11 Small Money Moves That Will Make a Big Difference

These 10 small money moves will pay off big in the long run. Make the changes today.

Do you spend time focusing on your finances each week? Perhaps fear or time constraints keep you from tackling this important task.

If so, that’s a mistake. Paying closer attention to your wallet can save you a ton of headaches over the long run.

If you take care of money, it’ll take care of you. But if you refuse to get your financial house in order, it may eventually come crashing down. Just think about people who were once wealthy, but then lost it all.

So, seize control of your financial life! Following are 10 small money moves that make a big difference:

1. Modify your spending habits

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Many people complain about not having enough money to make ends meet, yet refuse to cut back on variable expenses. We’re talking about those quick runs to the fast-food joint, frequent movie nights, daily trips to Starbucks or cable upgrades.

You can also improve your spending habits by shopping smarter. Here are a few suggestions to get you started:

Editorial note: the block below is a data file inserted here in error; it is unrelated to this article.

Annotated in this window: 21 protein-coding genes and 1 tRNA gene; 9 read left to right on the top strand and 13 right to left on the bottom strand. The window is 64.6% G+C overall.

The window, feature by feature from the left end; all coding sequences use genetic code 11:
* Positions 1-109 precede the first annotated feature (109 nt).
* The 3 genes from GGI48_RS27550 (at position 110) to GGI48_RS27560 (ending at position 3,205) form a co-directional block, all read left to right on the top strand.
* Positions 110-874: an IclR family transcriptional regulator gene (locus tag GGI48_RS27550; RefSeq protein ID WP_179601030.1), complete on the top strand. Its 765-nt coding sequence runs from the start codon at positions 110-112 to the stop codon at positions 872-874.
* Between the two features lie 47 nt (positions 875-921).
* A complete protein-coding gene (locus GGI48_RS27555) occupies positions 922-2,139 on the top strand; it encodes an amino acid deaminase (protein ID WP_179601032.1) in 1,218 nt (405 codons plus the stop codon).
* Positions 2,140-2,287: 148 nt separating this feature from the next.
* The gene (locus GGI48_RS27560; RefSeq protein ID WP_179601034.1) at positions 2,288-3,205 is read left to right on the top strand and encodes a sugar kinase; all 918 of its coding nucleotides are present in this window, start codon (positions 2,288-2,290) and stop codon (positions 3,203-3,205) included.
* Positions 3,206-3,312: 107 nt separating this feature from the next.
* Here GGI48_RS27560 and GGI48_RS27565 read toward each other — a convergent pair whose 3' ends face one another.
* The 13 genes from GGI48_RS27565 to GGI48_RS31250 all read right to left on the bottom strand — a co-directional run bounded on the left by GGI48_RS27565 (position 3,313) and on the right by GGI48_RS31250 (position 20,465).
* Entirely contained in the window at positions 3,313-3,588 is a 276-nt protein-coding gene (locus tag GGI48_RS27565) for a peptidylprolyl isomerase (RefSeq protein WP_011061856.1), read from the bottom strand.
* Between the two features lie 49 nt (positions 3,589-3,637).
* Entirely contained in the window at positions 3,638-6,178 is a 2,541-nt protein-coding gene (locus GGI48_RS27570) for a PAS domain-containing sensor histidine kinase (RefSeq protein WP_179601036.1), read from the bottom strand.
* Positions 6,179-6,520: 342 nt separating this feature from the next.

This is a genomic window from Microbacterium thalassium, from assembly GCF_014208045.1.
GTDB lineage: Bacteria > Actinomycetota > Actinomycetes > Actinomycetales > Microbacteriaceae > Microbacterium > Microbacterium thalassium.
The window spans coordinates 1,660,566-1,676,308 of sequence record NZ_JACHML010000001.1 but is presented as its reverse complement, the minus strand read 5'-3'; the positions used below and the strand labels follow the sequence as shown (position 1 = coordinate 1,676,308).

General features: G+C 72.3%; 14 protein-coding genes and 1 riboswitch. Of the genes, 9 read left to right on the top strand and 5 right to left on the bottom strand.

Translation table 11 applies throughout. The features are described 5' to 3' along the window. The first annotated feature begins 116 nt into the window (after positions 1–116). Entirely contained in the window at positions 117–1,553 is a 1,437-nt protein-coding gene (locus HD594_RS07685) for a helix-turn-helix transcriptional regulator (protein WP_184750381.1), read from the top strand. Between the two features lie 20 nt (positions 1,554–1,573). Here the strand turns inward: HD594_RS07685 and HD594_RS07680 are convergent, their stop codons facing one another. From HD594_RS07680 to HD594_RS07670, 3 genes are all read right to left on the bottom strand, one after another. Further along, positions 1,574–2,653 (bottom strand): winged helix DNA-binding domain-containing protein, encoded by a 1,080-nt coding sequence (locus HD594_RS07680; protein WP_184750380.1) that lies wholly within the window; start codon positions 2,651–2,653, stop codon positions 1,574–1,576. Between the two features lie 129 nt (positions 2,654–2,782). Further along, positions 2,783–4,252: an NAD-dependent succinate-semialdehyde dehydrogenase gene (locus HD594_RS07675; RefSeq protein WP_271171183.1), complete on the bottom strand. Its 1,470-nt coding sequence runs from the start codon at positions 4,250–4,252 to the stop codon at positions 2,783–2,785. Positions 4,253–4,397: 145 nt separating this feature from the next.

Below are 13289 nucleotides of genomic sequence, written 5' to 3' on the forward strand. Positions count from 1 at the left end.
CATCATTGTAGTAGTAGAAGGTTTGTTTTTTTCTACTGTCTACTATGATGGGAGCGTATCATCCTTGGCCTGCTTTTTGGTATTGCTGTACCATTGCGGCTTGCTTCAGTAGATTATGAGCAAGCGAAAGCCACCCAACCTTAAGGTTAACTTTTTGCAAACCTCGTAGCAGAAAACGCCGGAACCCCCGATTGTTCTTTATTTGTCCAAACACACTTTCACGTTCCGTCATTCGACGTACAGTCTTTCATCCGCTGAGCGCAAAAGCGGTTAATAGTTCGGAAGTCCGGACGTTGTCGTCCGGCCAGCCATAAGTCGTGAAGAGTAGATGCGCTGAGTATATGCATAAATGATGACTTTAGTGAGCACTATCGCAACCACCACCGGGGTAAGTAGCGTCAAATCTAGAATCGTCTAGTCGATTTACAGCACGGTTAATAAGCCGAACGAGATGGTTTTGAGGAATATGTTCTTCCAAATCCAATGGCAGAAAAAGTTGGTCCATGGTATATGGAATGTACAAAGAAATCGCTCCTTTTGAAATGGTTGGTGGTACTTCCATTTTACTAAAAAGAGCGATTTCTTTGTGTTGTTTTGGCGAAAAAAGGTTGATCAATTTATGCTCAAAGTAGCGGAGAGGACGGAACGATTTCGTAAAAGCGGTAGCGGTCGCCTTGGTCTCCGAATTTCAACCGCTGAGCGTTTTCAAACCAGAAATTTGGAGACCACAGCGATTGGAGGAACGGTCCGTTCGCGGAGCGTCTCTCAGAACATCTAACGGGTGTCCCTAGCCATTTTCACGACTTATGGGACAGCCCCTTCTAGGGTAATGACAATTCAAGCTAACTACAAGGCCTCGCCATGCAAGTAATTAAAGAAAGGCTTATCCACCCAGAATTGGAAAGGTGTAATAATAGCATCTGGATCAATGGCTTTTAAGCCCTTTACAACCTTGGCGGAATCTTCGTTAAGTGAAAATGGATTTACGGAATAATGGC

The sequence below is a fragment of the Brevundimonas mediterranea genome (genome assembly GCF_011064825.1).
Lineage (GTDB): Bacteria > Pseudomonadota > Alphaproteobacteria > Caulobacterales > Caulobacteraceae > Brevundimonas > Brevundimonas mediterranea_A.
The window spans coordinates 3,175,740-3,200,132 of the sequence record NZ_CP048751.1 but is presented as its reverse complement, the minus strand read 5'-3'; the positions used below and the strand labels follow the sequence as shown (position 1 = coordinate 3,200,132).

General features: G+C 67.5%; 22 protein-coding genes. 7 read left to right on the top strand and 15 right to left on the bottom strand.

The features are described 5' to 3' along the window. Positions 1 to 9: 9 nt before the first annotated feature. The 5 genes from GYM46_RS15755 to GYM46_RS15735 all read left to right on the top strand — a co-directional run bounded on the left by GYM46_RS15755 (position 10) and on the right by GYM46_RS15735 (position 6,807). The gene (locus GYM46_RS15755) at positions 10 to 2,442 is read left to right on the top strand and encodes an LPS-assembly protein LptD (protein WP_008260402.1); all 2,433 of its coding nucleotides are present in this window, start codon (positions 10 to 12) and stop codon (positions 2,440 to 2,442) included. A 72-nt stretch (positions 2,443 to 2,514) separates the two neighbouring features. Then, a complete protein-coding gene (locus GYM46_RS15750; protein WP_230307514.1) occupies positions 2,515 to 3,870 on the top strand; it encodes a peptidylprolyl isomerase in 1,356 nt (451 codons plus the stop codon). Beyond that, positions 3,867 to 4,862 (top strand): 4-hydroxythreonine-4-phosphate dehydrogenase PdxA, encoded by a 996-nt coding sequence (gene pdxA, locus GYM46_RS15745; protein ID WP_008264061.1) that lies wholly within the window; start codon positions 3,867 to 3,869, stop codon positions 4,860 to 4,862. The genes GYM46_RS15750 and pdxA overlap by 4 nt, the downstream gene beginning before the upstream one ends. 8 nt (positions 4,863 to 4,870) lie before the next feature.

• Buy secondhand. Craigslist and garage sales are my best friends when searching for big-ticket items. I’ve saved more than 50 percent on things that easily would cost more than $1,000 in a store.
  • Bargain shop. Never pay full price. The best way to avoid temptation is to remember the following: “If it’s not on sale or clearance, I’m not buying it.” Sounds corny, but it works.
  • Educate yourself. Check a store’s policy to see if it allows price matching. You might have to dig deep because some retailers don’t openly advertise their policy. But the effort can really pay off.

2. Use cash-back sites

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When you shop online, use cash-back sites to cut costs on things you need. Websites like Ebates, TopCashback and Ibotta put money back in your wallet every time you shop. For more on this topic, check out “5 Ways to Score Free Gift Cards and Cash in 1 Place.”

3. Create a spending plan

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Having a hard time keeping your spending under control? A budget will help you spend less than you make.

Track what you spend for at least two weeks to gauge your spending patterns. A free online service like our partner YNAB (You Need a Budget) can track expenses for you. Determine whether your expenses exceed your income, and make cuts if necessary.

Decide which financial goals to accomplish first. For additional tips, check out “Budget Your Way to Your Financial Goals in 2018